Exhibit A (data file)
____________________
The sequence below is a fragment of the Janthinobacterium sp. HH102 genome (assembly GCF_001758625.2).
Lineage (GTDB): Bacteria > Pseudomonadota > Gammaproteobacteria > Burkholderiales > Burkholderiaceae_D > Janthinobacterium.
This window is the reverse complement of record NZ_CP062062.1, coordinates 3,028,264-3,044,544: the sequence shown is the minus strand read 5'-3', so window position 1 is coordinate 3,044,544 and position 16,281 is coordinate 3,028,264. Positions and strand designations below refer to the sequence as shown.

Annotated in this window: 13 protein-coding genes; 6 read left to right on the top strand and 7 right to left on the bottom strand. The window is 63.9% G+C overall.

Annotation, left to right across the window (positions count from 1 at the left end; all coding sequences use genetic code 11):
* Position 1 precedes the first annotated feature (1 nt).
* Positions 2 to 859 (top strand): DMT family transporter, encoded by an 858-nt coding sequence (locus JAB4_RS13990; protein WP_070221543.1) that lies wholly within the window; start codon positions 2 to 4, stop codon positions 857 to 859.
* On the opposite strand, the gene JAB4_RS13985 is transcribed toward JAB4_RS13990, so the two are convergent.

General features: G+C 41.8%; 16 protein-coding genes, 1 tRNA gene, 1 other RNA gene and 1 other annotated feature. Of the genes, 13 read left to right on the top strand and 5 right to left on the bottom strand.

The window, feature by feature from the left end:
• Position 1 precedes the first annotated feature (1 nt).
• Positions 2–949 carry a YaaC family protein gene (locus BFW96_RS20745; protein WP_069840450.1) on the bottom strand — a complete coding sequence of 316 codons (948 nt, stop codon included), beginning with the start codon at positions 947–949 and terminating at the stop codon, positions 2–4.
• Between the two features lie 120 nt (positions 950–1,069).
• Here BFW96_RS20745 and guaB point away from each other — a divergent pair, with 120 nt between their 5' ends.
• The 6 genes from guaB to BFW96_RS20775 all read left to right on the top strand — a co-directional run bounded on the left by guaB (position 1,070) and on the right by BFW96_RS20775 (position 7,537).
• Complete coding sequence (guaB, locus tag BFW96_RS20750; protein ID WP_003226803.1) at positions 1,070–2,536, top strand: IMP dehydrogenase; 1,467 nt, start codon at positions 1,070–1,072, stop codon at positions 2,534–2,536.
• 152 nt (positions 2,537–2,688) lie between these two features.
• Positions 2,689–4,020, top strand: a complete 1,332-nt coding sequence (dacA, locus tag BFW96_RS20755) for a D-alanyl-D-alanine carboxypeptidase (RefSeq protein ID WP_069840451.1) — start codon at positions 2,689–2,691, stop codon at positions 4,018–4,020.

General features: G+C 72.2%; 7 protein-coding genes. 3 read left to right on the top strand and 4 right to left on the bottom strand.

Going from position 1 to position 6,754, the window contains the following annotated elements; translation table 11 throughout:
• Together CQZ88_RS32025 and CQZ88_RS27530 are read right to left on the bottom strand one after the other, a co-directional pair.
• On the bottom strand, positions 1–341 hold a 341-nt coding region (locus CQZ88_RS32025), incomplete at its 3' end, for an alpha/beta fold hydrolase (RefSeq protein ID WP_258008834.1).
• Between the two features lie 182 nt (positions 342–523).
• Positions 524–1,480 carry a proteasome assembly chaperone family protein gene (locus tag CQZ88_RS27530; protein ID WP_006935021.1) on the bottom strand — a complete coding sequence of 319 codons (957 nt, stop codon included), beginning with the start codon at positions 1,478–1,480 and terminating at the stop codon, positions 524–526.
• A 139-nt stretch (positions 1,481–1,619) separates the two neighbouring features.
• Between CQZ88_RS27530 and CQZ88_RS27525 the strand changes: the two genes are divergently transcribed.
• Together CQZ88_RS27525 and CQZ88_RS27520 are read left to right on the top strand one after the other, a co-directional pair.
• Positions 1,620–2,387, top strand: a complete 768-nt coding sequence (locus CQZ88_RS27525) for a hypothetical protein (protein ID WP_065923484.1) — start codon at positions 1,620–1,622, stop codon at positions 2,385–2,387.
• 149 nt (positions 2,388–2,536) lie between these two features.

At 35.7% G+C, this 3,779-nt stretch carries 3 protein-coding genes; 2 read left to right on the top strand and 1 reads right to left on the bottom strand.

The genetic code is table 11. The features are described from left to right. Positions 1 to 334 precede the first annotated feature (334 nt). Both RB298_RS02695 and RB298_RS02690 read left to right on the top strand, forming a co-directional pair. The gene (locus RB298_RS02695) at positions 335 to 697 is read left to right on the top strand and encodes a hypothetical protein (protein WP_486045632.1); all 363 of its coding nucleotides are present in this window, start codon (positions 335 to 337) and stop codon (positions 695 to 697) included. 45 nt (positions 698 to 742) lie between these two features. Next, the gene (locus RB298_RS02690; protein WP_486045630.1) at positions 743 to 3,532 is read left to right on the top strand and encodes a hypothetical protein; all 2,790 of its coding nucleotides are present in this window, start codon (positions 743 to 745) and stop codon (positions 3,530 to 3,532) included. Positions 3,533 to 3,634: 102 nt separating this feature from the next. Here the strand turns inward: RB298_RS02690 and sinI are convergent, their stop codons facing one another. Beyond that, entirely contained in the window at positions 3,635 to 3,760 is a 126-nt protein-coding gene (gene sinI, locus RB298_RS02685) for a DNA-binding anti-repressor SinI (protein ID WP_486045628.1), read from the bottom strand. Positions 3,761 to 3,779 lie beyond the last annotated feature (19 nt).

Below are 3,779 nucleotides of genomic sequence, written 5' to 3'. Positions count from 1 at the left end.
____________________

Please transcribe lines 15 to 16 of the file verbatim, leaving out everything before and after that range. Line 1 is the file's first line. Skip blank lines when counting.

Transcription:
• The 6 genes from guaB to BFW96_RS20775 all read left to right on the top strand — a co-directional run bounded on the left by guaB (position 1,070) and on the right by BFW96_RS20775 (position 7,537).
• Complete coding sequence (guaB, locus tag BFW96_RS20750; protein ID WP_003226803.1) at positions 1,070–2,536, top strand: IMP dehydrogenase; 1,467 nt, start codon at positions 1,070–1,072, stop codon at positions 2,534–2,536.